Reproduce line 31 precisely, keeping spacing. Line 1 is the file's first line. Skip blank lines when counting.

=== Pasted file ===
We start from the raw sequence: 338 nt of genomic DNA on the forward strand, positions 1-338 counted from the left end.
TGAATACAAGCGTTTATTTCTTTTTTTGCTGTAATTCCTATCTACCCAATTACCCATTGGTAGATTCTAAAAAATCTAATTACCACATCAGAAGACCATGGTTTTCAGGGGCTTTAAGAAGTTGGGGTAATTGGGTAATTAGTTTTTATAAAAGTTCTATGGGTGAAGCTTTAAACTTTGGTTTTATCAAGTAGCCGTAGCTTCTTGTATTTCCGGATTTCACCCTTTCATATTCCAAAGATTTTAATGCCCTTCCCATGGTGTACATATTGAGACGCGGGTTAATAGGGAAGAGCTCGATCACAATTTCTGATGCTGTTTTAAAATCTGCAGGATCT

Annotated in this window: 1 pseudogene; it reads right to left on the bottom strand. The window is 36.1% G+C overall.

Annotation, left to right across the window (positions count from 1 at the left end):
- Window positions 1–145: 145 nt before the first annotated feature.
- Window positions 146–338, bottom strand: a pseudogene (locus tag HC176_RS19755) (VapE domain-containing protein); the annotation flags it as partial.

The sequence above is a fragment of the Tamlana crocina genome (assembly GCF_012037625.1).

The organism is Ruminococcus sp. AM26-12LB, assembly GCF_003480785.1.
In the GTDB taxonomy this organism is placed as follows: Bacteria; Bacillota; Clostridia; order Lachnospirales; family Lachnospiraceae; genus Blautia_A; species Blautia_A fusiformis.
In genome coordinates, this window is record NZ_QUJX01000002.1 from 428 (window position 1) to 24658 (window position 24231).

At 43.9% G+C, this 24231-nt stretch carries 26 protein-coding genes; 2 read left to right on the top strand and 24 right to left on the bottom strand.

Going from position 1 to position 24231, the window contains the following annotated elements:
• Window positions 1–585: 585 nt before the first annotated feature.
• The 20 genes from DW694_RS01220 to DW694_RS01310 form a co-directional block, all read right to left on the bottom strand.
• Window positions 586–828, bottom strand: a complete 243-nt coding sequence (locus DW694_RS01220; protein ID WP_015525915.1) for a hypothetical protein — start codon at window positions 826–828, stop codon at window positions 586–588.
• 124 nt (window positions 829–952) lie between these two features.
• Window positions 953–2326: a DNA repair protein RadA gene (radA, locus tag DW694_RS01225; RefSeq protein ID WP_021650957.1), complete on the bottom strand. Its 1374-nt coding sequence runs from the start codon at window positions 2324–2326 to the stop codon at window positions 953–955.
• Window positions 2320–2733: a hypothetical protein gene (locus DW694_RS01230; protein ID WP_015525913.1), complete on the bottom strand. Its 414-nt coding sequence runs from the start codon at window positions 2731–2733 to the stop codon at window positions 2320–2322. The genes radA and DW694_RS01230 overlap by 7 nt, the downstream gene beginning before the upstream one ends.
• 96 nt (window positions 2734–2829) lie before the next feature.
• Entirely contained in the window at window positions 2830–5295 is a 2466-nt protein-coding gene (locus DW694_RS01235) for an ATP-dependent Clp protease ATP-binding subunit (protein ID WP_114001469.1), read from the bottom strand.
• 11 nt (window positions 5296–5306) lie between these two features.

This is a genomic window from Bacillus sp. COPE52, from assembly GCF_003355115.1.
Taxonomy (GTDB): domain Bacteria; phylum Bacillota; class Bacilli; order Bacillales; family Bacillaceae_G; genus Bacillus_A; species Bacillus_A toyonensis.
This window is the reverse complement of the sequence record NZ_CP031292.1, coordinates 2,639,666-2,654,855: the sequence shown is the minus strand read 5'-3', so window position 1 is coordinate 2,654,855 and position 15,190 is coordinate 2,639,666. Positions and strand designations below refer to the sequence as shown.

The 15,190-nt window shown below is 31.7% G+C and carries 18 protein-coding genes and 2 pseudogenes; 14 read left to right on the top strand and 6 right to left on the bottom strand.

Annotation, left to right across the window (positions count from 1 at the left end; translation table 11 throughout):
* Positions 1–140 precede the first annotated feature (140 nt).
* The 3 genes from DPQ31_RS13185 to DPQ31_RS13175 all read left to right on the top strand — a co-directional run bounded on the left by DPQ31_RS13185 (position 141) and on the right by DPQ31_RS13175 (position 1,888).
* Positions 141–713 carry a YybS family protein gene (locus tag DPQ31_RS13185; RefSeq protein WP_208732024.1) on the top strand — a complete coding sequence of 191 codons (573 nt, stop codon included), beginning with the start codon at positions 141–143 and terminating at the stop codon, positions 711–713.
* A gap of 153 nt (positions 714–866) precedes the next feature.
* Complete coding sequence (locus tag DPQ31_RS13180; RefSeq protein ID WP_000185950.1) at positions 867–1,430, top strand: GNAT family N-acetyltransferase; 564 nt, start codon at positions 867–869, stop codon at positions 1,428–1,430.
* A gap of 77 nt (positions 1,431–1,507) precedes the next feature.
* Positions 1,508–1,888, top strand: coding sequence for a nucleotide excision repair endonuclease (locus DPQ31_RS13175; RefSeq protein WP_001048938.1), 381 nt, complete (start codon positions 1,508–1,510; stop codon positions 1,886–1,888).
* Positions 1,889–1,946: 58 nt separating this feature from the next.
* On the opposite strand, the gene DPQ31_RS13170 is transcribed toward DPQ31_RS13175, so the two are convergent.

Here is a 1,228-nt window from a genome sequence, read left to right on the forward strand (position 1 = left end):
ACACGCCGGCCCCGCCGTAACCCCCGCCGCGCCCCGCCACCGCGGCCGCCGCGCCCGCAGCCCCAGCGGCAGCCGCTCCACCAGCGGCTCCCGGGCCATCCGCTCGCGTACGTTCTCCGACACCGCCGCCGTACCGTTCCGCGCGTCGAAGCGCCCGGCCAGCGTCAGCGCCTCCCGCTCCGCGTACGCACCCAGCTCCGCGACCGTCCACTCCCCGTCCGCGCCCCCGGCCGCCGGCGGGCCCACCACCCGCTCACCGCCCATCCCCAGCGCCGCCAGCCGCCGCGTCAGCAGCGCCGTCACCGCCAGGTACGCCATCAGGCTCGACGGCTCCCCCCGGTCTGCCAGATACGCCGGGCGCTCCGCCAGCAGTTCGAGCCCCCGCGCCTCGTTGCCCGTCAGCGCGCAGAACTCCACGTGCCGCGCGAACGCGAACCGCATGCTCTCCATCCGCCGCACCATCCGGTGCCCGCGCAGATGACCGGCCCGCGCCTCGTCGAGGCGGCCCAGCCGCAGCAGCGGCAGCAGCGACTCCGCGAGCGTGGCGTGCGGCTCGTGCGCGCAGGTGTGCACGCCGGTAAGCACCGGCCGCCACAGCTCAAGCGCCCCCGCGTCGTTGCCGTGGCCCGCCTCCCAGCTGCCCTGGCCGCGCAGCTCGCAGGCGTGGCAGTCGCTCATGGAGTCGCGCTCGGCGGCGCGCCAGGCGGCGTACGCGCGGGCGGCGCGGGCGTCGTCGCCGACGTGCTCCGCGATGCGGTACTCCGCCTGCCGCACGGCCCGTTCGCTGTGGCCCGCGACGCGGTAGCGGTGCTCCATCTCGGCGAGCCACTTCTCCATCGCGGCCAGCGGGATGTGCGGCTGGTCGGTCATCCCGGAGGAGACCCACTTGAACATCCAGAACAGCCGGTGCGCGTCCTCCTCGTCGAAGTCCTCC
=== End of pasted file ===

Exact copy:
* Complete coding sequence (locus tag DPQ31_RS13180; RefSeq protein ID WP_000185950.1) at positions 867–1,430, top strand: GNAT family N-acetyltransferase; 564 nt, start codon at positions 867–869, stop codon at positions 1,428–1,430.